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A systematic review of protocol studies on conceptual design cognition: Design as search and exploration

Published online by Cambridge University Press:  20 July 2017

Laura Hay*
Affiliation:
Department of Design, Manufacture and Engineering Management, University of Strathclyde, Glasgow G1 1XJ, UK
Alex H. B. Duffy
Affiliation:
Department of Design, Manufacture and Engineering Management, University of Strathclyde, Glasgow G1 1XJ, UK
Chris McTeague
Affiliation:
Department of Design, Manufacture and Engineering Management, University of Strathclyde, Glasgow G1 1XJ, UK
Laura M. Pidgeon
Affiliation:
School of Psychological Sciences and Health, University of Strathclyde, Glasgow G1 1QE, UK
Tijana Vuletic
Affiliation:
Department of Design, Manufacture and Engineering Management, University of Strathclyde, Glasgow G1 1XJ, UK
Madeleine Grealy
Affiliation:
School of Psychological Sciences and Health, University of Strathclyde, Glasgow G1 1QE, UK
*
Email address for correspondence: laura.hay@strath.ac.uk

Abstract

This paper reports findings from the first systematic review of protocol studies focusing specifically on conceptual design cognition, aiming to answer the following research question: What is our current understanding of the cognitive processes involved in conceptual design tasks carried out by individual designers? We reviewed 47 studies on architectural design, engineering design and product design engineering. This paper reports 24 cognitive processes investigated in a subset of 33 studies aligning with two viewpoints on the nature of designing: (V1) design as search (10 processes, 41.7%); and (V2) design as exploration (14 processes, 58.3%). Studies on search focused on solution search and problem structuring, involving: long-term memory retrieval; working memory; operators and reasoning processes. Studies on exploration investigated: co-evolutionary design; visual reasoning; cognitive actions; and unexpected discovery and situated requirements invention. Overall, considerable conceptual and terminological differences were observed among the studies. Nonetheless, a common focus on memory, semantic, associative, visual perceptual and mental imagery processes was observed to an extent. We suggest three challenges for future research to advance the field: (i) developing general models/theories; (ii) testing protocol study findings using objective methods conducive to larger samples and (iii) developing a shared ontology of cognitive processes in design.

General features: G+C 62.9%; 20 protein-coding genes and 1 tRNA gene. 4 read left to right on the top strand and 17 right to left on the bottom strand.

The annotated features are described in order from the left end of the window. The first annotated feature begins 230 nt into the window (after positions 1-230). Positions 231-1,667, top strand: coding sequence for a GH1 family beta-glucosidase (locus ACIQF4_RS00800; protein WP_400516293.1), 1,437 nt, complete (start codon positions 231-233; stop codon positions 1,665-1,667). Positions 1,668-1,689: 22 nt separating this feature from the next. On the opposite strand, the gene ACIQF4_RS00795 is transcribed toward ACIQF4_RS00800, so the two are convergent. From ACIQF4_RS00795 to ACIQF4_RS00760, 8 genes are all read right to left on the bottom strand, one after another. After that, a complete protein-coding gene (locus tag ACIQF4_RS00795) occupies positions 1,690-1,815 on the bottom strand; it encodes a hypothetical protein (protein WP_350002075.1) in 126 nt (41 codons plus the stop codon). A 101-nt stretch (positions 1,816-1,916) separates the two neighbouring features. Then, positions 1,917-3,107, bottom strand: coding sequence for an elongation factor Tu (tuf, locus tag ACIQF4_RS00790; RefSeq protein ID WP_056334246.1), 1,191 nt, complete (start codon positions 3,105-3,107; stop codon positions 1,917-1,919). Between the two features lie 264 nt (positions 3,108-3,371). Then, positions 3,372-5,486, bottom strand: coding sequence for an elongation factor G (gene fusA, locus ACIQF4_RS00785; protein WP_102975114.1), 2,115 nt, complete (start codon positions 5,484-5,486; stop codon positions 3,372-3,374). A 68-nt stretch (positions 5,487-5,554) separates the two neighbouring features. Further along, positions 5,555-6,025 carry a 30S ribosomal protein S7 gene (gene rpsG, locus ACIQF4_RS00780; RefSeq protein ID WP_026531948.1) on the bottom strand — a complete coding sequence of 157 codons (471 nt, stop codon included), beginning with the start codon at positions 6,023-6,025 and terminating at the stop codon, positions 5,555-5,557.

Type
Research Article
Creative Commons
Creative Common License - CCCreative Common License - BY
Distributed as Open Access under a CC-BY 4.0 license (http://creativecommons.org/licenses/by/4.0/)
Copyright
Copyright © The Author(s) 2017

1 Introduction

In his work on the principles of engineering design, Hubka (Reference Hubka1982, p. 3) notes that designing ‘is a very personal activity, and can probably only be performed by one person as an internal and somewhat subjective process’. The nature of design as an internal cognitive activity has been a focus of design research for a number of decades, with Cross (Reference Cross, Eastman, McCracken and Newstetter2001, p. 79) citing studies by Charles Eastman in the late 1960s as the starting point for much of the enquiry in this area. Since then, there has been a proliferation of empirical studies on design cognition (Dinar et al. Reference Dinar, Shah, Cagan, Leifer, Linsey, Smith and Hernandez2015). That is, the cognitive processes and information used by designers whilst designing (Visser Reference Visser2004). Dinar et al. (Reference Dinar, Shah, Cagan, Leifer, Linsey, Smith and Hernandez2015) reviewed empirical design cognition studies published over the past 25 years, noting that the majority have focused on the early, relatively ambiguous stages of the design process known as conceptual design (McNeill, Gero & Warren Reference McNeill, Gero and Warren1998; Suwa, Gero & Purcell Reference *Suwa, Gero and Purcell2000; Goel Reference Goel2014). However, in spite of the considerable body of empirical work, several authors highlight that the nature of the cognitive processes involved in conceptual design remains unclear (e.g. Dorst & Cross Reference *Dorst and Cross2001; Jin & Benami Reference Jin and Benami2010; Kim & Ryu Reference Kim and Ryu2014).